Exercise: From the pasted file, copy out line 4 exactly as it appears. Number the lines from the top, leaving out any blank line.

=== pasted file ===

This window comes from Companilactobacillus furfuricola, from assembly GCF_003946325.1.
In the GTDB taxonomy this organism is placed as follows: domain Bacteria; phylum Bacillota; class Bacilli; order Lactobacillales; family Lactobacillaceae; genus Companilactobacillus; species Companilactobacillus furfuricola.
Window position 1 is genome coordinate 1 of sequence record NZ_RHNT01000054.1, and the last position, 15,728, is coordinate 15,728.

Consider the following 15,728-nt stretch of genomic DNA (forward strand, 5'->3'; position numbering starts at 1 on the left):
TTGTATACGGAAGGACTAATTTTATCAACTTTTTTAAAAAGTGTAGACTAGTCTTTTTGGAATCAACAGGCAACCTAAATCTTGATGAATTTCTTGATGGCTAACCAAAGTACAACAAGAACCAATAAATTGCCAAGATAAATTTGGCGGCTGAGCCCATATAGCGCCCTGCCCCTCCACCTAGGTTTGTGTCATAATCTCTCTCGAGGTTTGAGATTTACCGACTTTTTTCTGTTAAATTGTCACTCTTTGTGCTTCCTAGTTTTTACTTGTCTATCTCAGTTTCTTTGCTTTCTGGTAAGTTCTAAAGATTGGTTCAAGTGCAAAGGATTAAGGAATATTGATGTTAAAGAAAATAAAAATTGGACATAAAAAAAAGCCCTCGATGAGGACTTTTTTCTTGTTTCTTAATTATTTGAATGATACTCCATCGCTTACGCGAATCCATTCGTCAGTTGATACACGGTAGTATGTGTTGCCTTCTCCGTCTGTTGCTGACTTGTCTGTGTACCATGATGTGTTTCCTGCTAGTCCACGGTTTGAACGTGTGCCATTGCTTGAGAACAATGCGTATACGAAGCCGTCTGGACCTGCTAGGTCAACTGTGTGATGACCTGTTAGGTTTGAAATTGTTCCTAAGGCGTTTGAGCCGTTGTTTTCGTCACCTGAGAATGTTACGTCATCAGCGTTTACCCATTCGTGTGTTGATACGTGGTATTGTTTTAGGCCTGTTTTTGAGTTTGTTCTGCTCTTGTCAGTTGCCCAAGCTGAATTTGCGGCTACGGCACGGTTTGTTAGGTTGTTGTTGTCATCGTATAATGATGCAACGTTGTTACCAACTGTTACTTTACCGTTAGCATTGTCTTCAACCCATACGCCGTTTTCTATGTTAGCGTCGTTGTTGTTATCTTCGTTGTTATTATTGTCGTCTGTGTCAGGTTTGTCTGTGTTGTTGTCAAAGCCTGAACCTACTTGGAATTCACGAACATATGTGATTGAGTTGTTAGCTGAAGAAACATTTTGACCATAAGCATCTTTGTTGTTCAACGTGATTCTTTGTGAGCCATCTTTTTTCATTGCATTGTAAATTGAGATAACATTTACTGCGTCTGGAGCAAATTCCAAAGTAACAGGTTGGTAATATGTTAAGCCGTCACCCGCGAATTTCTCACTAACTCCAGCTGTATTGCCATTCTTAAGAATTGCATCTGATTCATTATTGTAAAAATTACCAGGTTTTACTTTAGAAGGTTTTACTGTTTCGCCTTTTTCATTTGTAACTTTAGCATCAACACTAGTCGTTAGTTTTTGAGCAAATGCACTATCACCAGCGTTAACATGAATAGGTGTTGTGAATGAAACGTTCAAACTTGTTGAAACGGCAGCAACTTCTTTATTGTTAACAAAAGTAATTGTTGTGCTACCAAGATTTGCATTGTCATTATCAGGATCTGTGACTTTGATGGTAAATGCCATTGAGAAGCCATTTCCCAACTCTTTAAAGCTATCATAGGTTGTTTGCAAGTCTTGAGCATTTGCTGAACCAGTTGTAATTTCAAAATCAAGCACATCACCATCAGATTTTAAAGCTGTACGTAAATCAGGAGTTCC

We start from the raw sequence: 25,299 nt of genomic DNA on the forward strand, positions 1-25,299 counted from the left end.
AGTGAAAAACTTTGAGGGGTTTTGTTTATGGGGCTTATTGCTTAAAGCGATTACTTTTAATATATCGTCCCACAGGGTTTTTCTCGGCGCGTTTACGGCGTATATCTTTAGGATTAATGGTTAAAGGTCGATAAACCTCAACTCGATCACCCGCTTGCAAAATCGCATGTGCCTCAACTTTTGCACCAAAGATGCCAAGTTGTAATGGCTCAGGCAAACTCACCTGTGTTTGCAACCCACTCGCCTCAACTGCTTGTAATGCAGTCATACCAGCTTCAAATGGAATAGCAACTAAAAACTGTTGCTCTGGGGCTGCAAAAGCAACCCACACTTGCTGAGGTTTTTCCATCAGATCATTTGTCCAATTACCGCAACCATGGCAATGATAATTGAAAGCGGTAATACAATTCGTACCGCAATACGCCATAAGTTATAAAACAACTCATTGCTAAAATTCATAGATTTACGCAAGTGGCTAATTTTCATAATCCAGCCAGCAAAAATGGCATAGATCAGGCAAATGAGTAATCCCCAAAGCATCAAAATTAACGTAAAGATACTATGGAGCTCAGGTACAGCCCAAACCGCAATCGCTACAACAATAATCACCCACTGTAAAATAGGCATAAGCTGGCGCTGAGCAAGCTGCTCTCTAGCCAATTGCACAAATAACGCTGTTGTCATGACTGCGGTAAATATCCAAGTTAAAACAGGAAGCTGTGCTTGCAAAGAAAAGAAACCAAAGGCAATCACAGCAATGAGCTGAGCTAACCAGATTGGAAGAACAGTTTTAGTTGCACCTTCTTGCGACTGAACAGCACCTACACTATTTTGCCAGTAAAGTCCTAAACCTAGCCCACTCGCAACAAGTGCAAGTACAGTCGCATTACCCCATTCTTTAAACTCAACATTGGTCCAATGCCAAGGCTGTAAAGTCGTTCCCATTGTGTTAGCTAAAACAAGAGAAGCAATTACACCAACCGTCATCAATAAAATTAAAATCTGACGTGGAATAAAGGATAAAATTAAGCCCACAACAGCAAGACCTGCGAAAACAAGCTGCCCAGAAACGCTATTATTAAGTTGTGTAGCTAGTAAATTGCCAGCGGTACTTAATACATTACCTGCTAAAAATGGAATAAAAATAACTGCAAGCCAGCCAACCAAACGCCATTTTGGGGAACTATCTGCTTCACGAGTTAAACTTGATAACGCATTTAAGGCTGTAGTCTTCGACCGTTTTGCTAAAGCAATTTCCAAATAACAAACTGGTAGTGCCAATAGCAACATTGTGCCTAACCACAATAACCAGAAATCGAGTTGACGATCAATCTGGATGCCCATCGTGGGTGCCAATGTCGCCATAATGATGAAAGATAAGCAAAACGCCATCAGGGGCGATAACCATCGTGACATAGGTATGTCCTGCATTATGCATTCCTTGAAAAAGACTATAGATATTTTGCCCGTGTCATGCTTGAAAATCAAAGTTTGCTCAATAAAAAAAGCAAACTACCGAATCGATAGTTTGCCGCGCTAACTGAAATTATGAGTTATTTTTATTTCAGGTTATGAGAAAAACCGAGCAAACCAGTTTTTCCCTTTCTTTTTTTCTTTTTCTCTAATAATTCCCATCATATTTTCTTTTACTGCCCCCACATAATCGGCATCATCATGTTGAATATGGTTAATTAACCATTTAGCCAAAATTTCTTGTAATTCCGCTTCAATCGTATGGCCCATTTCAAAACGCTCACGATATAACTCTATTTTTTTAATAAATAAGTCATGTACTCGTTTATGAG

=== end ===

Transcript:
Consider the following 15,728-nt stretch of genomic DNA (forward strand, 5'->3'; position numbering starts at 1 on the left):